Tuesday, December 21, 2010

Climbing Fences

We have a wooden fence on our back property line which is ancient. Over the past nine years, I have often lamented that this fence needs replacement. Since we moved on to the property we call home, this fence has been in an ongoing state of decay. It wobbles when leaned upon. It shakes when climbed. From afar it is an eyesore to most people. Sometimes I have been embarrassed.


This fence is so old that lichens grow from the wood and the shedding paint peels, entropy doing what it must. There is not much left of the white shine that used to cover the wood, but of that I am glad. In the past year, I have come to appreciate the more subtle attributes of this woebegone friend. There is a character and life there, which before I did not notice until I looked more closely.


Between the cracks and crevices where the paint no longer protects the wood, little universes exist. Microcosms, mini-universes unseen to our naked eye. Decomposition, insect havens, fungi. Paint flakes form a mosaic accented by sulfur-colored apothecia. As one kingdom of white picket fences crumbles another arises from the neglect and decay.


Rotting wood disintegrates where nail holes weaken cellulose. Boards tip from their once rightful position to hang and stretch down, down, down, slowly sinking as age and gravity pulls them to the earth.


This fence has character and personality. It is transparent and yet complex. It shows it's age with a story. If you climb this fence you could get hurt. It's a precarious adventure with a certain amount of risk. Who climbs these old fences? Not many people.

Another fence with another story lies in the distance. It is a fence of different color. A different make. A different purpose. This fence does not support living things, it contains them. It holds them from flight. It keeps them safe from themselves.


This metal fence, made of steel pipe, will last far longer than the wooden one. But it must be constructed of sturdier material to corral the animals who reside inside.

A lone mare isolated from her herd paces the fence line wondering when she will be returned to her friends.


With winter rains, the horses are locked in their stalls and paddocks and each have a turn in the round pen to frolic within the circle of metal bars. Freedom within a cage . . . But there's room to run and room to buck and that is something. There's just enough room to let off steam.

But it's still lonely in there.


Then a boy shows up. He's determined to cross the line. Meet the prisoner. Join the gang. This fence is stout and strong with no visible wobbles. He can climb it!

And the mare says, "Who are you?"


The boy says, "HEY! That tickles!" But he keeps climbing.


Then there is the stand off.

The Boy observes the Horse observing him.


Finally, a friendly gesture over a fence could mean the world to this someone.


I am glad this boy climbed the fence and that the fence could hold him. What fence should we each climb this season and can it stand being climbed?

Sunday, December 5, 2010

The Topping on the Christmas Tree

Another year.
Another tree.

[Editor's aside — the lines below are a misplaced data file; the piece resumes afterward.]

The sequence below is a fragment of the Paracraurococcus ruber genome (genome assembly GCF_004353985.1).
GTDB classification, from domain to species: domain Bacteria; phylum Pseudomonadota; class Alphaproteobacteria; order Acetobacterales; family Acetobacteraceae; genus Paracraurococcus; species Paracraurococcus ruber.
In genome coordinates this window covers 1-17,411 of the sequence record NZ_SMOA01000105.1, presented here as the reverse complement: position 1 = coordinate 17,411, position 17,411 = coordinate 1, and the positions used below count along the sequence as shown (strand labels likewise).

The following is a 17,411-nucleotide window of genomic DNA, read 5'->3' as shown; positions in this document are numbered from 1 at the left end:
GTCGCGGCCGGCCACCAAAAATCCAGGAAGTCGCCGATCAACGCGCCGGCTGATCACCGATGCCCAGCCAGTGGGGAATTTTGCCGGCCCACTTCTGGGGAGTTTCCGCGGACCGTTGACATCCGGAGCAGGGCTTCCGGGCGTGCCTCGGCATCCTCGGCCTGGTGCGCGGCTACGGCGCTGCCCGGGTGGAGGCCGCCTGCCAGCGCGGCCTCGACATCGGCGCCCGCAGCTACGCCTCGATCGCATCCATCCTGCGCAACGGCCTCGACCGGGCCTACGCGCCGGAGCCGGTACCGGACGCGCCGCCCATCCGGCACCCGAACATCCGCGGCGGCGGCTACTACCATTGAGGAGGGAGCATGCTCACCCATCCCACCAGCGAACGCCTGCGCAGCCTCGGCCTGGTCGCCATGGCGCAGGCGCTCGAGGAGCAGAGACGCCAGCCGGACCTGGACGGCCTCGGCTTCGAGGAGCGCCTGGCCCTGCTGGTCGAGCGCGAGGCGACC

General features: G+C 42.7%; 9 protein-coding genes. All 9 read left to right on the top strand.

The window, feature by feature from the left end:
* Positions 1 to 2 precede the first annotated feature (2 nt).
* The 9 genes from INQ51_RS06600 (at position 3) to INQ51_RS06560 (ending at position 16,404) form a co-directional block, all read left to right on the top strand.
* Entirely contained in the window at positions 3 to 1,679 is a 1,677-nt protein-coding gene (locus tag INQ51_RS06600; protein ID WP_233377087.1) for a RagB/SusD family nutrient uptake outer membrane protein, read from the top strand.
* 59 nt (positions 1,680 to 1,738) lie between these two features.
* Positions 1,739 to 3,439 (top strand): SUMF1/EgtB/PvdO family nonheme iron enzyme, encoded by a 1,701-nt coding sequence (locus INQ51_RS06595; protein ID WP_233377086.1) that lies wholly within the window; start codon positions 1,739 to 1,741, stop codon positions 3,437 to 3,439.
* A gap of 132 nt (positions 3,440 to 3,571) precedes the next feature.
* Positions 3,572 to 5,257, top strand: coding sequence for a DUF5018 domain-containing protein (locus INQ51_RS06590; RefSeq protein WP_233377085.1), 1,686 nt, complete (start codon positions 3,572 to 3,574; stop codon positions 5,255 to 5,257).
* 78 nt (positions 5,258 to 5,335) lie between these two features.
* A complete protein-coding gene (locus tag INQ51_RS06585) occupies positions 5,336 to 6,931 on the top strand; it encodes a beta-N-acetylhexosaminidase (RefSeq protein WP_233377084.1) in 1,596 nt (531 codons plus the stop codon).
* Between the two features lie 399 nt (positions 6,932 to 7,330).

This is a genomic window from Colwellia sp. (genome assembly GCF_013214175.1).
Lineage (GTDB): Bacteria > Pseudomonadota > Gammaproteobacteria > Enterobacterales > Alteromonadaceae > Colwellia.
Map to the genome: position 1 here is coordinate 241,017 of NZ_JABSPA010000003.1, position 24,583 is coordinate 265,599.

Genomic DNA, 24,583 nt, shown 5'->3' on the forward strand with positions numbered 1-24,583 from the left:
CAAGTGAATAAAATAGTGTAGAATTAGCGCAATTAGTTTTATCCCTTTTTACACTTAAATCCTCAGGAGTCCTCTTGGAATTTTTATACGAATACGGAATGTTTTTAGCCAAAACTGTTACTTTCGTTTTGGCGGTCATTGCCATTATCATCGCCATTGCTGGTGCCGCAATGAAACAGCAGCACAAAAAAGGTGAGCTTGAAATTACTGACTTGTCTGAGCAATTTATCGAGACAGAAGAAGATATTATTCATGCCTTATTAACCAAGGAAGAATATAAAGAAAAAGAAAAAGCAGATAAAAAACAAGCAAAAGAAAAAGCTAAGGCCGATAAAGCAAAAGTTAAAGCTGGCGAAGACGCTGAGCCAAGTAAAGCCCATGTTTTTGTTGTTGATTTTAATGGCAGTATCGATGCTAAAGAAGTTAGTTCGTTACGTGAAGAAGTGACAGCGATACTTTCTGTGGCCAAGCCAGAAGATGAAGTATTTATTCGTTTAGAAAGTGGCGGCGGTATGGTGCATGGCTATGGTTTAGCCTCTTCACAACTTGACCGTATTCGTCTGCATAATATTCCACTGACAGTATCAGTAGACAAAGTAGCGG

A few more ornaments purchased.
A few more broken.

We got our tree today. It's a Home Depot special and we saved about 40 bucks in comparison to last year. And that's ok by me.

The over riding theme of my our tree is glass ball ornaments in whites, blues, greens and silver.

And horses. Horses on ceramic discs. Trail of Painted Pony horses.

On lighting . . . I am a white lights ONLY person. They must be tiny white lights. Colored lights make me dizzy. Or confused. Or both.

I hate to admit it, but after the kids put ornaments on the tree, I rearrange them when they leave. Yes I am crazy, but at least I know it.

So here's an assortment of my favorite ornaments from our my tree.

1. The Disco Ball. Obviously named for it's numerous shimmery mirrors. I have six of these ornaments and closely guard them during the trimming process.


2. Pewter leaves. Oak shaped. Oaks are my favorite tree. Nuff said. (Accompanied by disco ball....)


3. Peppermint candy themed Trail of Painted Ponys ornament. A very cool equestrian.


4. Because it's the first real ornament I bought when Wyatt was just a baby, our tree is never complete with out Thomas being hung and hooked to his truck filled with toys. (Why the English call train cars "trucks" I will never know. But then again they call trucks "lauries" so go figure . . .)


5. And new Horses by Gypsy Mare Studios. I love these colorful horses with their Christmas accents.


Here's a view of a few of the different sized glass ball ornaments and others on the tree.


And the whole tree. Somehow it just does not seem so impressive through the camera lens. I certainly have not mastered the fine art of Christmas tree photography. I'll just add that to my "to do" list, among other things . . .

But. There is a large problem involving lack of balance and tradition here . . .


How so? . . . here's the gruesome evidence close up. That is if you couldn't tell what's wrong with this tree at first glance. This egregious and glaring absence of ornamentation should not go unnoticed. It's the lash for me.

I have nothing to top off this tree.

It's like the tree is missing it's underwear.


What in the world do I put up there? A star? An angel? Something else?

I'm determined to buy something this year to top off this bad boy. I've gone four years running without a tree topper. For shame. Think of the embarrassed trees.

Suggestions? What do you put on your tree top?